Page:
Hunstanton and Royal West Norfolk
Certain pairs of courses are often mentioned in the same breath, as if it were physically impossible to mention one without including the other: National Golf Links of America and Shinnecock Hills; Pebble Beach and Cypress Point; Merion and Pine Valley; etc.
Much of this phenomenon has to do with the courses’ geographic proximity to each other, yet much has to do with how well each course is a foil for the other. A good example is to compare the stern and straightforward Royal Troon to its quirky neighbor Preswtick. Could two links courses be more dissimilar?
Another interesting common feature of such pairs of courses is that, almost without exception, each evenly divides the sentiments of those in the conversation. Those who will argue strongly on the merits of Muirfield will be equally countered by those whose love for North Berwick knows no limits. From just one such comparison, it is easy to draw an accurate sketch of the man himself, based on these likes and dislikes.
To this list of pairs, the authors would add two famous courses in England’s East Anglia: Hunstanton and Royal West Norfolk. The two courses lie only some five miles apart along the coast, yet they might as well be on opposite sides of the island in terms of character.
Hunstanton is a consistent, challenging test in superior condition on which it is clear that the player who plays better will emerge victorious (i.e., well-suited for stroke play). There are not quite any ‘great’ holes, but there are also no glaring weaknesses.
On the other hand, Royal West Norfolk, better known as Brancaster, is more of a rollercoaster (assuming of course that the tide is out and that you can actually reach the course). It has four world class holes (3, 8, 9, 14) that merit inclusion in any eclectic 18 holes; it has several indifferent holes (e.g., 7, 11, 17); its sides are not balanced, with the first side being the better and more difficult one and the second side reliant on the wind to enhance its challenge; its conditioning is often average at best; water hazards play a dominant role.
In short, match play suits Brancaster better with its heroic holes and, frankly, more opportunities for birdies (of which there are few to be found at Hunstanton) while Hunstanton is the quintessential stroke play course.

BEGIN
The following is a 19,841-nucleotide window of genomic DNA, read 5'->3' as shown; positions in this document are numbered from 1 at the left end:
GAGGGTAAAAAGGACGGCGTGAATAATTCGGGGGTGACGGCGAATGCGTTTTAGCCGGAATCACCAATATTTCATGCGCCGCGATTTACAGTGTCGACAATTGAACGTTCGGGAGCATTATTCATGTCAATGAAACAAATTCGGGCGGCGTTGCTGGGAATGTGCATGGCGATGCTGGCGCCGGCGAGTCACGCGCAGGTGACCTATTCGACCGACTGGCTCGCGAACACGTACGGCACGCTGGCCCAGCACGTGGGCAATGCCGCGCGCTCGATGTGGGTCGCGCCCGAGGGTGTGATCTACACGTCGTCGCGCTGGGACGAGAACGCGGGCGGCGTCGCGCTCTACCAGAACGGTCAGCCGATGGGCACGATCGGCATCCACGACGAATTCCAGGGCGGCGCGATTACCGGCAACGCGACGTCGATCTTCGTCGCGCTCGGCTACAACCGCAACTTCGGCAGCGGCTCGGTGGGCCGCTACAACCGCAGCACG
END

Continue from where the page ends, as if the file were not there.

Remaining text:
Like so many links courses, Hunstanton offers the conventional out and back routing, with the outward side inland and the inward nine along the Wash, near the North Sea. However, the course offers frustratingly few views of the water, and the water is never close to affecting play. The opening five holes, as a group, are prosaic, although individually they are fine. However, any tinge of disappointment disappears upon reaching the short, uphill 6th to its elevated sloping green, for the rest of the round offers one first-rate hole after another, over the more interesting land. The player relishes every stroke coming home. Similar to Muirfield, its frank and solid nature makes for a thorough, if uninspired, examination.
Holes to Note at Hunstanton:
Eleventh hole, 400 yards; One of those rare, quality holes that needs not a bunker, water hazard, boundary or heavily contoured green to hold the player’s interest, the 11th relies on subtle angles that play against the wind to make for a difficult four. With the wind coming from the right and behind, the hole bends almost imperceptibly to the right, creating an awkward angle for the player.
Fifteenth hole, 455 yards; The authors’ favorite hole a Hunstanton, the 15th shifts to the right some 230 yards out and then runs through a valley to one of the more interesting green complexes on the course as its sides fall away gently into the basins at the bottom of the dunes. This feature of the green helps both the drainage and creates interesting shots around the green.
Sixteenth hole, 155 yards; Thanks to its dramatic bunkering and the most pitched green at Hunstanton, the 16th is the most visually striking hole on the course. The green, with its slight right-to-left angle and right-to-left slope offers the player many options in how to play the tee shot. The near-punchbowl nature of the front half is a welcome sight into the prevailing wind and provides for that old saying of ‘hard par, easy bogey.’